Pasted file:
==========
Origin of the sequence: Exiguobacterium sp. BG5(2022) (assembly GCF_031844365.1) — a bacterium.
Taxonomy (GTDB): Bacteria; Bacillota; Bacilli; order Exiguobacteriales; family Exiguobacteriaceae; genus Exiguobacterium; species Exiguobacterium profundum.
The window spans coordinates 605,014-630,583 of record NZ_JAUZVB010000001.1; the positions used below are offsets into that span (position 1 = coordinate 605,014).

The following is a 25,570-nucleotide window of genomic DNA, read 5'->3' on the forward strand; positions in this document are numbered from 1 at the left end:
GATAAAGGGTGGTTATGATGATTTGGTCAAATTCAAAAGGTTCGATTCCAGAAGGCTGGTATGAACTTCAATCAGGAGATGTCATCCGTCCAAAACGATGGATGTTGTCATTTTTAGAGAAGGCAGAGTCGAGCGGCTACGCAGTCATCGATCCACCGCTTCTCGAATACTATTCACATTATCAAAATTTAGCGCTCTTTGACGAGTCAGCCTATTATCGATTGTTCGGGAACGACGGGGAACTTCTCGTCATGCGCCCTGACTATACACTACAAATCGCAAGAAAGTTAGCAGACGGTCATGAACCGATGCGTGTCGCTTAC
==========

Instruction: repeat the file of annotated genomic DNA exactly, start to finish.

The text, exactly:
Origin of the sequence: Exiguobacterium sp. BG5(2022) (assembly GCF_031844365.1) — a bacterium.
Taxonomy (GTDB): Bacteria; Bacillota; Bacilli; order Exiguobacteriales; family Exiguobacteriaceae; genus Exiguobacterium; species Exiguobacterium profundum.
The window spans coordinates 605,014-630,583 of record NZ_JAUZVB010000001.1; the positions used below are offsets into that span (position 1 = coordinate 605,014).

The following is a 25,570-nucleotide window of genomic DNA, read 5'->3' on the forward strand; positions in this document are numbered from 1 at the left end:
GATAAAGGGTGGTTATGATGATTTGGTCAAATTCAAAAGGTTCGATTCCAGAAGGCTGGTATGAACTTCAATCAGGAGATGTCATCCGTCCAAAACGATGGATGTTGTCATTTTTAGAGAAGGCAGAGTCGAGCGGCTACGCAGTCATCGATCCACCGCTTCTCGAATACTATTCACATTATCAAAATTTAGCGCTCTTTGACGAGTCAGCCTATTATCGATTGTTCGGGAACGACGGGGAACTTCTCGTCATGCGCCCTGACTATACACTACAAATCGCAAGAAAGTTAGCAGACGGTCATGAACCGATGCGTGTCGCTTAC